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Best Walleye Lures & Jigs

By Randy Tucker |

Fisherman with walleye fish

Walleye are apex predators. They’ll eat anything brave (or foolish) enough to swim near them, and they can be caught all year long. Finding the best lures and jigs to entice these popular fish doesn’t have to be a challenge, but it borders on science: a science edged with just the hint of a cult, for many anglers.

They don’t fight like bass, tail dance like rainbow trout, or hug the bottom like catfish, but they taste better than all three of those popular sportfish. You’ll find walleye on the menu at restaurants from the Great Lakes to the Rocky Mountains, and that’s why it is such a popular fish. It simply tastes better than any other freshwater species.

Walleye Feeding Habits

The magic of walleye fishing is that it can be done all 12 months of the year in a wide variety of settings. This array of habitats offers the angler the chance to catch them from shore when they come into the shallower sections of a lake after baitfish. They can be caught trolling at low speed with a boat in specific temperature bands in lake water on lures, and bait harness rigging, or they can be caught in rivers where trout may be the dominant species.

One of the best times and ways to catch them is during the winter, through the ice. Unlike other species that enter torpor or semi-hibernation during the winter, walleye will continue to feed when it’s well below zero above the ice.

They’ll eat minnows, shiners, smaller species, and even themselves. Walleye are a well-known cannibalistic species but don’t be squeamish, that just means they’ll feed on anything that swims, which means more varieties of bait you can use to attract them.

Best Walleye Bait

Let’s break them down right away, there are thousands of styles of bait for walleye. The popularity of the fish has spawned (yes, pun intended) a bewildering variety of things to tie on the end of your line to catch walleye.

There are many different baits you can offer walleye, but we’re going to review just five styles that have proven effective in getting the attention of and hooking walleye.

Five Best Baits For Walleye

  1. Jigs
  2. Glide bait
  3. Crankbait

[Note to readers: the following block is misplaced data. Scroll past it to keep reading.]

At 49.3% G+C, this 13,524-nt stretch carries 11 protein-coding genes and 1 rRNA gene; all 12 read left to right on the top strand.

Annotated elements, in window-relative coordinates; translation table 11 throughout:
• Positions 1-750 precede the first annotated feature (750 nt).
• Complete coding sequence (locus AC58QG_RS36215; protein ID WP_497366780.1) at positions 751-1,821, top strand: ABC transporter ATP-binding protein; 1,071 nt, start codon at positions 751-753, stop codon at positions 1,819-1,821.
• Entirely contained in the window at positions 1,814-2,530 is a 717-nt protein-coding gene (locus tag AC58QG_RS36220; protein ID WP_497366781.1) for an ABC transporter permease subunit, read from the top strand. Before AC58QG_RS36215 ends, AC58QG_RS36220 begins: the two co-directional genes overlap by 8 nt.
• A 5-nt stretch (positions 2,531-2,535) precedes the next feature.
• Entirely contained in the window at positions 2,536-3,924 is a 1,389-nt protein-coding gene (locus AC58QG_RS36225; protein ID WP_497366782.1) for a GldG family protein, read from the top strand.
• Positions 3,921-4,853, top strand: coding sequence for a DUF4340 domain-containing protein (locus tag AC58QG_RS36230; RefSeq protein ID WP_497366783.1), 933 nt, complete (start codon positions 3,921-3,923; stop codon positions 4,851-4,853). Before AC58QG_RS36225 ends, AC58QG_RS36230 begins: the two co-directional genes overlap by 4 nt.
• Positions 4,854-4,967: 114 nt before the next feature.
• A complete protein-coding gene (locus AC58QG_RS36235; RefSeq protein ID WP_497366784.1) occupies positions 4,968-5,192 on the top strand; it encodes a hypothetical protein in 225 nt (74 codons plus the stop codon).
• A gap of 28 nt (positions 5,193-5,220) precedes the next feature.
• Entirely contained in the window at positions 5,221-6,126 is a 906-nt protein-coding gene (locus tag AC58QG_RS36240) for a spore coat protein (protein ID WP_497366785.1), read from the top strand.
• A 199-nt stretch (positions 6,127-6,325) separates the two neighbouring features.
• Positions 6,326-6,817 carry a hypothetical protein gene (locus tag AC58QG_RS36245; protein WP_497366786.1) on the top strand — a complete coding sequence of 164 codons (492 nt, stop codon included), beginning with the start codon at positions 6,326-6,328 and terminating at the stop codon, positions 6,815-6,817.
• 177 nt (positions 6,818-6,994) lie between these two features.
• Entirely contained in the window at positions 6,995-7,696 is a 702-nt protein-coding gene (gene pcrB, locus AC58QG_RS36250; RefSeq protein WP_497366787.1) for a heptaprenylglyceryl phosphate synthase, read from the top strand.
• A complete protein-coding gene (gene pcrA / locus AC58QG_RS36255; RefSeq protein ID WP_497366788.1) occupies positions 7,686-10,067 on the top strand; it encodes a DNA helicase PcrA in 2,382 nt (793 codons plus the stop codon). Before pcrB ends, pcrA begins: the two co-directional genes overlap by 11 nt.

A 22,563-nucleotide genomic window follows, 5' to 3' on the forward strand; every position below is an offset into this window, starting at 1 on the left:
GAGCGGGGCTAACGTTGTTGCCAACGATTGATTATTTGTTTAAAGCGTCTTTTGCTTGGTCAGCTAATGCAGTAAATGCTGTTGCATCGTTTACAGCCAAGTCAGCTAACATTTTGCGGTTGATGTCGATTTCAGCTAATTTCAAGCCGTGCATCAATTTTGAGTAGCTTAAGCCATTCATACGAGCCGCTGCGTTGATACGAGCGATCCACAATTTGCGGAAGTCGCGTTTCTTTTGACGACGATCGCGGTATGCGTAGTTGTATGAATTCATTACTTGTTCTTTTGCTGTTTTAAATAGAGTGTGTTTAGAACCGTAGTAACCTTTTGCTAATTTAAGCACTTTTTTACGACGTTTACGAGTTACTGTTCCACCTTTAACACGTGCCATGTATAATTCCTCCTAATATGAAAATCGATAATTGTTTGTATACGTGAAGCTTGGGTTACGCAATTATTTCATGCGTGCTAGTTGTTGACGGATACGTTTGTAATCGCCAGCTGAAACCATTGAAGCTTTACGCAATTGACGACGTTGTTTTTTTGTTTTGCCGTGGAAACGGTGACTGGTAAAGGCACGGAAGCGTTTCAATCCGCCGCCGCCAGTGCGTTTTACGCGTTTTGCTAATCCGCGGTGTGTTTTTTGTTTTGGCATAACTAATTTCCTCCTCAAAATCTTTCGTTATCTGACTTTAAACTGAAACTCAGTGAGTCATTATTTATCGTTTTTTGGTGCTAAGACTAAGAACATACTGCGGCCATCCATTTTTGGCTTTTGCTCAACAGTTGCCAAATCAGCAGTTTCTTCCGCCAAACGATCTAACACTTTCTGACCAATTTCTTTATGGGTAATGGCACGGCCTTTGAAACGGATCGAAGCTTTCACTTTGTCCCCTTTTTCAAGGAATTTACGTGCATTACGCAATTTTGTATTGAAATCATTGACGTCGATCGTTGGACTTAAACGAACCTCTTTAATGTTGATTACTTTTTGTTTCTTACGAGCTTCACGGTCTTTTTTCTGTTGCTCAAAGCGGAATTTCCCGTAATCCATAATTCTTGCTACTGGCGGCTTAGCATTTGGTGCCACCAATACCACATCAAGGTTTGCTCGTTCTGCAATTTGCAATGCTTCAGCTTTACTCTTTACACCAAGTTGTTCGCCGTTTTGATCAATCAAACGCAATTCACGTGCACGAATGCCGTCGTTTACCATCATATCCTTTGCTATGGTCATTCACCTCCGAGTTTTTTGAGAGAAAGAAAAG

4. Jerkbait
  5. Live harness

1. Walleye Jigs

A jig mimics a live minnow when properly retrieved with a slight jerking of the bait that simulates the darting movement of a small baitfish. Color on the jig head is important in certain water and light conditions, but not the biggest success factor.

A jig head can be the original lead color, painted black, or in a range of colors. The best jig heads are powder coated rather than just painted. When attached to a gray and black Gulp minnow, or a more realistically colored pattern that mimics fingerling trout or perch, this is a great innovation in walleye fishing.

Since walleye have a soft bite, a light to medium light rod used with jigs is the best option. You’ll be able to feel the strikes easier.

Top 3 Jigs

Aerojig Jig Head

Simple, easy to use, and effective, are the attributes of the Aerojig Jig Head. There’s nothing fancy here, just a simple design available in sizes from 1/16th to 1/4 ounce and in several dozen unique color patterns.

This is a great jig, at a great price for walleye anglers. One of the biggest problems with cheaply made jigs is that they’re dipped in paint for color varieties. The color is fine, but the eye is often filled with paint. The solution is to use another jig and scrap out the eye with its hook. Easy enough unless you’re hands are cold, the wind is blowing, it’s getting dark, or you just don’t relish hooking yourself in the process. The Aerojig is powder coated, meaning the paint is electrostatically applied, then baked on for a permanent finish, making it more durable in the process.

Aerojig Shad Jig